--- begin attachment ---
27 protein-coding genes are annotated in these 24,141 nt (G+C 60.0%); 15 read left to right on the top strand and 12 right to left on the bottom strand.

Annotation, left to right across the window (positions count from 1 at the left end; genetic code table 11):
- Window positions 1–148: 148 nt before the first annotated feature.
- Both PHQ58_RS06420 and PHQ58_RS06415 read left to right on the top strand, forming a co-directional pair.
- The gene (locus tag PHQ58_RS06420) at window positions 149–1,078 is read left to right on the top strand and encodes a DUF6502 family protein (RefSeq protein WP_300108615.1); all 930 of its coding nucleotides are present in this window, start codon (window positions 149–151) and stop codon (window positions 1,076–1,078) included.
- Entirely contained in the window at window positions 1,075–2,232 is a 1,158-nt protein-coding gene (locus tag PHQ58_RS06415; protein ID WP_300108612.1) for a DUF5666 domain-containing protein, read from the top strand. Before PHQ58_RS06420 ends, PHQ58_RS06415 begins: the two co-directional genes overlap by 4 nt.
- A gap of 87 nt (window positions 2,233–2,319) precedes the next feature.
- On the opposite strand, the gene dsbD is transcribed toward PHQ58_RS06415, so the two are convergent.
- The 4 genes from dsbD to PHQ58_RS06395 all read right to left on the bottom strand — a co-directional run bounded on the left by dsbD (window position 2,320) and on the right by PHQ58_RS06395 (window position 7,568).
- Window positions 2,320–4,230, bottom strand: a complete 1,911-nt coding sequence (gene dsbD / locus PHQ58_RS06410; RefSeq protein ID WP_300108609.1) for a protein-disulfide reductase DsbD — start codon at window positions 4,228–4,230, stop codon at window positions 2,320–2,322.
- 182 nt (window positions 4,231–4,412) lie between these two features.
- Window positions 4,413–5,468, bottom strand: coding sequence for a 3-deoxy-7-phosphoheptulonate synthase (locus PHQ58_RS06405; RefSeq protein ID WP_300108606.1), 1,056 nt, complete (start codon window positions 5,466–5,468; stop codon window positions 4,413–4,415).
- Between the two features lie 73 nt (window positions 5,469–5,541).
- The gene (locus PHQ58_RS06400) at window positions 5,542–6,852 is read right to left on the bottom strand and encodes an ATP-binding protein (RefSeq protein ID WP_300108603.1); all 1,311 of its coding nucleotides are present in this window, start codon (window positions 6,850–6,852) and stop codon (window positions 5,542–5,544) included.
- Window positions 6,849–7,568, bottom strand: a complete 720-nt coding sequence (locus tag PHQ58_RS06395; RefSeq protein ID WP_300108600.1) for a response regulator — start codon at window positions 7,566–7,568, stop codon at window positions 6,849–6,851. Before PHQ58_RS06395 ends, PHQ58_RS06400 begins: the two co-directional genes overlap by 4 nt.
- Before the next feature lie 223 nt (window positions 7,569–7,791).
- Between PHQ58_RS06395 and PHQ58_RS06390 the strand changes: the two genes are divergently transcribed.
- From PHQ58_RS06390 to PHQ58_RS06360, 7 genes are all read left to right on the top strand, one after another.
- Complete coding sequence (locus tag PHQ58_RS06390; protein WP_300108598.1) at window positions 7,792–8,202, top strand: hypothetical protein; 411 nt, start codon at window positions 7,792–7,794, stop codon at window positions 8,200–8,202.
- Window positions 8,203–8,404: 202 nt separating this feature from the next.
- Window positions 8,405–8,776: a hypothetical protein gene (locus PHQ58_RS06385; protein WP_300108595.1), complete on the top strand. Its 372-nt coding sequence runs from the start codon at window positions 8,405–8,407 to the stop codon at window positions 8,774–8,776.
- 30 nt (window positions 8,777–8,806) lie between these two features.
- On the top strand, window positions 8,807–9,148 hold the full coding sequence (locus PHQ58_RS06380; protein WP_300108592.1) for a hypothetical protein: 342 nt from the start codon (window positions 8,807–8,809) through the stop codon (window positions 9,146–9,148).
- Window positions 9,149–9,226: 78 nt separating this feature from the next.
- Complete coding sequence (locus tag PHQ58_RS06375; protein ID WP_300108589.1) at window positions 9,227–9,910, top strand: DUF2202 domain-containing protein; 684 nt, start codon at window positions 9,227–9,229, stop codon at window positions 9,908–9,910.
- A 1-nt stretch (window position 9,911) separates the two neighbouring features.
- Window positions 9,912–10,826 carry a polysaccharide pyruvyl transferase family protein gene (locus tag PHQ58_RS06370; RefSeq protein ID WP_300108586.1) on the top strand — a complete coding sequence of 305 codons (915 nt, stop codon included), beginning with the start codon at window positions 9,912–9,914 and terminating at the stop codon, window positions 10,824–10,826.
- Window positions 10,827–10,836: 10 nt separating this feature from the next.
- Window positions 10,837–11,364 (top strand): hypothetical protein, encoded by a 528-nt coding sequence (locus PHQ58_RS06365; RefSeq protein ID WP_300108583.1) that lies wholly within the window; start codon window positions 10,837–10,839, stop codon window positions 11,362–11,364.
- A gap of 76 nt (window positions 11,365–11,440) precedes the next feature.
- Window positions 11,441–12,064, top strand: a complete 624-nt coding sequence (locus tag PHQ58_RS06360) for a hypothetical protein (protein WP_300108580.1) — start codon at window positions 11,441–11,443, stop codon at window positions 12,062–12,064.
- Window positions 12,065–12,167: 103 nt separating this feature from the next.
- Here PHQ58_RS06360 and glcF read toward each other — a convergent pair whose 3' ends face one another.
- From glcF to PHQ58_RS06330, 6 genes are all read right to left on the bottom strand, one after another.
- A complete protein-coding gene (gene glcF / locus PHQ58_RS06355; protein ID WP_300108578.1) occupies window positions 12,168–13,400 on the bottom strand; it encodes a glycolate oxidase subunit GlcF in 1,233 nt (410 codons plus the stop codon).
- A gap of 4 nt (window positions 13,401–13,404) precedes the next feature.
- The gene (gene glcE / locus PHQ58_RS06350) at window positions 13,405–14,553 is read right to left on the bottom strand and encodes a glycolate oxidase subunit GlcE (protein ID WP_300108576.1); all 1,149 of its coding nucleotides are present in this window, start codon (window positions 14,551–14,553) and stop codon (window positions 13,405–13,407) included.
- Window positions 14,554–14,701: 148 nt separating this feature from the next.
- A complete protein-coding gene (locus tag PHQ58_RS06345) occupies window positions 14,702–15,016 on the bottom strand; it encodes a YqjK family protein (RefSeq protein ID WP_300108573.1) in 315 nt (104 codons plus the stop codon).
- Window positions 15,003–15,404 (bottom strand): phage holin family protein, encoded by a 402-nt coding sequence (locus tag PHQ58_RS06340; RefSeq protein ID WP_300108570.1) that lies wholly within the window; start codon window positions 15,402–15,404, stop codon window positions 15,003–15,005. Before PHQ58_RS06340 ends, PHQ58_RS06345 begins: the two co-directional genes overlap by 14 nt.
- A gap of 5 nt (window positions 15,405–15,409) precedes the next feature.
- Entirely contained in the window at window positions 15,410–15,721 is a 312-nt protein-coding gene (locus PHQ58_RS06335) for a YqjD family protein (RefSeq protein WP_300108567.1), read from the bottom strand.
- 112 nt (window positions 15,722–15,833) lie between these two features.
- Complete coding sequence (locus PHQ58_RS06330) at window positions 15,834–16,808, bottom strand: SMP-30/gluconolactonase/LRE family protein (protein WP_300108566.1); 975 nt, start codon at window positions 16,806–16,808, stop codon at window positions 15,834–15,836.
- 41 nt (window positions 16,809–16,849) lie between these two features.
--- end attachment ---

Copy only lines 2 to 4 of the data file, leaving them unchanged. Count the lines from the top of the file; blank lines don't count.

Annotation, left to right across the window (positions count from 1 at the left end; genetic code table 11):
- Window positions 1–148: 148 nt before the first annotated feature.
- Both PHQ58_RS06420 and PHQ58_RS06415 read left to right on the top strand, forming a co-directional pair.